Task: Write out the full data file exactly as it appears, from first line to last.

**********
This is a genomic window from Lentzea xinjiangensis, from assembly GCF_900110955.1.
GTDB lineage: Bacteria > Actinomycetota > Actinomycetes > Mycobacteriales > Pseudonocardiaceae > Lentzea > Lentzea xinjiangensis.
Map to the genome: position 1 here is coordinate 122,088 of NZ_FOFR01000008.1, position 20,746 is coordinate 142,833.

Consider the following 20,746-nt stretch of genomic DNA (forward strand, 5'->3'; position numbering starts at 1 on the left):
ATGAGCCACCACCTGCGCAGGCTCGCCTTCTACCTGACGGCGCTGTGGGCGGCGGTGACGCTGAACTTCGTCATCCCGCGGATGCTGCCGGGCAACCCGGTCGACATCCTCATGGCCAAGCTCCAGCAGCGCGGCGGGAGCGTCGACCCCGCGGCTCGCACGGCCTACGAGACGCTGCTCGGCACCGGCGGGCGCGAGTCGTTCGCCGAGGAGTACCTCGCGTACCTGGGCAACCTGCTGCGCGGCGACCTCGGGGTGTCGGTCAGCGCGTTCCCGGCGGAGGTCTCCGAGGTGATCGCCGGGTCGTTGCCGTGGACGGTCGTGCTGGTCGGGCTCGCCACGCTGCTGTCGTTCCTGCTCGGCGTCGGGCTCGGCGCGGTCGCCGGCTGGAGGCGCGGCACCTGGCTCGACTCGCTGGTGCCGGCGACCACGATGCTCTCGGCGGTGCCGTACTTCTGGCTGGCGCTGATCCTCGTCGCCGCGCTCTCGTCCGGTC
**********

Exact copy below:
This is a genomic window from Lentzea xinjiangensis, from assembly GCF_900110955.1.
GTDB lineage: Bacteria > Actinomycetota > Actinomycetes > Mycobacteriales > Pseudonocardiaceae > Lentzea > Lentzea xinjiangensis.
Map to the genome: position 1 here is coordinate 122,088 of NZ_FOFR01000008.1, position 20,746 is coordinate 142,833.

Consider the following 20,746-nt stretch of genomic DNA (forward strand, 5'->3'; position numbering starts at 1 on the left):
ATGAGCCACCACCTGCGCAGGCTCGCCTTCTACCTGACGGCGCTGTGGGCGGCGGTGACGCTGAACTTCGTCATCCCGCGGATGCTGCCGGGCAACCCGGTCGACATCCTCATGGCCAAGCTCCAGCAGCGCGGCGGGAGCGTCGACCCCGCGGCTCGCACGGCCTACGAGACGCTGCTCGGCACCGGCGGGCGCGAGTCGTTCGCCGAGGAGTACCTCGCGTACCTGGGCAACCTGCTGCGCGGCGACCTCGGGGTGTCGGTCAGCGCGTTCCCGGCGGAGGTCTCCGAGGTGATCGCCGGGTCGTTGCCGTGGACGGTCGTGCTGGTCGGGCTCGCCACGCTGCTGTCGTTCCTGCTCGGCGTCGGGCTCGGCGCGGTCGCCGGCTGGAGGCGCGGCACCTGGCTCGACTCGCTGGTGCCGGCGACCACGATGCTCTCGGCGGTGCCGTACTTCTGGCTGGCGCTGATCCTCGTCGCCGCGCTCTCGTCCGGTC